Cold brew isn't as harsh on your stomach

On those particularly hectic days, especially after sleep-deprived nights, overindulging in coffee can sometimes lead to unpleasant side effects. It's not uncommon to experience heightened acid reflux or mild stomach discomfort after consuming excessive caffeine. While the idea of relinquishing our beloved coffee is unthinkable, the discomfort can be hard to ignore. This is where cold brew comes to our rescue. Not only does it provide a potent caffeine boost, but it also boasts a reduced acidity level compared to its hot-brewed counterpart.

This decrease in acidity can be a blessing for those with sensitive bellies, because the lower acid level means that cold brew coffee is easier on your stomach. Although the reduction in acid content may not be drastic, for many of us, even a minor change can make a significant difference. Opting for cold brew may allow us to enjoy the energizing benefits of coffee without compromising our digestive comfort. It's certainly a benefit to keep in mind if acidic coffee is a concern for you.

Starbucks has specialized cold brew offerings

With its menu rotating year-round, Starbucks continually presents a variety of cold brew options that go beyond the customary offerings. While the chain does roll out seasonal sensations like the Pumpkin Cream Cold Brew in the autumn and the White Chocolate Macadamia Cream Cold Brew for summertime, its regular cold brew repertoire is far more expansive and dynamic compared to its iced coffee selections.

When it comes to iced coffee, the choices are pretty limited. You can opt for a simple iced coffee, its milky variant, or espresso on the rocks. Although customization is possible with flavor or milk choices, the base offerings do not have a diverse range of flavors or unique additions.

On the other hand, the cold brew menu offers a nice variety of flavors with rich toppings and intriguing infusions. Whether you're in the mood for the velvety allure of Vanilla Sweet Cream Cold Brew, the indulgence of Chocolate Cream Cold Brew, or the harmonious blend of sweet and salty in the Salted Caramel Cream Cold Brew, there's something for you. These specialty cold brew drinks, topped with luscious cold foam and infused with sweet syrups, are not only a testament to the growing demand of cold brew but also highlight its adaptability and ability to cater to a range of palates and preferences.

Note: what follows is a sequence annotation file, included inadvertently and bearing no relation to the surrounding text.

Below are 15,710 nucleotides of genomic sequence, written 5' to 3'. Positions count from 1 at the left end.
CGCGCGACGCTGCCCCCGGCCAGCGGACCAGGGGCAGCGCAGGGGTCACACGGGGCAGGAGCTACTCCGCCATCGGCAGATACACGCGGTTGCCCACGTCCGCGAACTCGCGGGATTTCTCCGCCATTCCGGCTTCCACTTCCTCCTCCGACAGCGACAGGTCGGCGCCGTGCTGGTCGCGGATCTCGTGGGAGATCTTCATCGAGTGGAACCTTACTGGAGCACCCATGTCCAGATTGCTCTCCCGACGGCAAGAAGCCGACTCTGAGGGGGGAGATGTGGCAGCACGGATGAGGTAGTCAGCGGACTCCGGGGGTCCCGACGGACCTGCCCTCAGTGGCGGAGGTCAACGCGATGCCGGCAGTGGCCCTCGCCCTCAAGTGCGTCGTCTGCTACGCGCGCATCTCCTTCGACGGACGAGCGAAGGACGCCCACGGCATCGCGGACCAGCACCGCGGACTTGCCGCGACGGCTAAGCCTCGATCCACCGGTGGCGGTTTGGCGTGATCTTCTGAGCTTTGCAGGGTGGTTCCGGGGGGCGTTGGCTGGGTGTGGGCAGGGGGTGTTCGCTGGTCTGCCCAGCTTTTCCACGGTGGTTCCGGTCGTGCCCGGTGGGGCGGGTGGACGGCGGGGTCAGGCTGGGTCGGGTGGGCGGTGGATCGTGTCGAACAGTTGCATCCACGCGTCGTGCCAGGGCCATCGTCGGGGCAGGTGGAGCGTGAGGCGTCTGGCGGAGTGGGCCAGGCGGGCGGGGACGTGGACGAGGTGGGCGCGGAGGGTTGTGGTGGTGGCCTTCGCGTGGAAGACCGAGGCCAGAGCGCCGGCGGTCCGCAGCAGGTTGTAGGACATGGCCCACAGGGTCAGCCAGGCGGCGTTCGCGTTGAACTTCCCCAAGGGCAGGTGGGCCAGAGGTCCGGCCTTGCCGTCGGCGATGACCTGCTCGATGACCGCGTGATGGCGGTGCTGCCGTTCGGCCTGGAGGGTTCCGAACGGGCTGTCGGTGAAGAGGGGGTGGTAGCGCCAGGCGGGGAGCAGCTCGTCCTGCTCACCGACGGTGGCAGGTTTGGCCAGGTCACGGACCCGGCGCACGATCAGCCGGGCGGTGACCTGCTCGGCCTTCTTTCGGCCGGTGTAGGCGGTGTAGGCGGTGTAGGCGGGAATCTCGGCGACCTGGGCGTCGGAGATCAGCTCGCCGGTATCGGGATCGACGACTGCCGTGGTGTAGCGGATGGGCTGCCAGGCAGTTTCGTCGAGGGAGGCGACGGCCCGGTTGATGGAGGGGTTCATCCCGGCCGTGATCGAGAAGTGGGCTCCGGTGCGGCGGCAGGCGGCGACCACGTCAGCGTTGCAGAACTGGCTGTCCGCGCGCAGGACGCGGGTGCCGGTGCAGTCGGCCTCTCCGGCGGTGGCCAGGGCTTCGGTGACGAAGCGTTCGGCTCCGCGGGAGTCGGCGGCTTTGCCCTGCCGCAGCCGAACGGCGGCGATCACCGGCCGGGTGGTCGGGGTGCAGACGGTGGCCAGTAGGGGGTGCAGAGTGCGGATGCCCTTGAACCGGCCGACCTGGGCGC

Cold brew tastes best with low-acidity beans

Since many people choose cold brew because it's less acidic on the stomach, it would track that you'd also look for a less acidic bean to make your cold brew. In most cases, this will be a bean with a medium or darker roast. It may be tempting to choose a more acidic blond roast, with its lighter and often fruitier notes, but the prolonged steeping inherent to cold brew preparation can sometimes alter and overpower the delicate nuances of such roasts.

However, navigating the world of cold brew isn't just about understanding roasts and acidity levels. The journey to crafting the perfect cold brew is deeply personal. A common mistake for cold brew lovers is not allowing for the freedom to experiment. Finding the best bean for your cold brew often requires a process of trial and error. Different beans, even with similar roast profiles, can yield vastly different flavor profiles when brewed cold. By giving yourself permission to explore and taste-test various beans, you're not only refining your palate but also inching closer to that perfect cold brew blend that resonates with your unique taste preferences.

Choose a medium-course setting for grinding cold brew

Selecting your coffee beans is just the first step in the cold brew journey. The next critical decision revolves around choosing the absolute best grind size for cold brew coffee, which can significantly impact the flavor profile of your brew. Espresso demands a very fine grind because water interacts with the grounds for only a short time, necessitating a quicker extraction process. However, cold brew involves a prolonged steeping process. As such, a coarser grind is more suitable. This coarser texture not only ensures a smoother extraction but also helps prevent the brew from becoming overly bitter.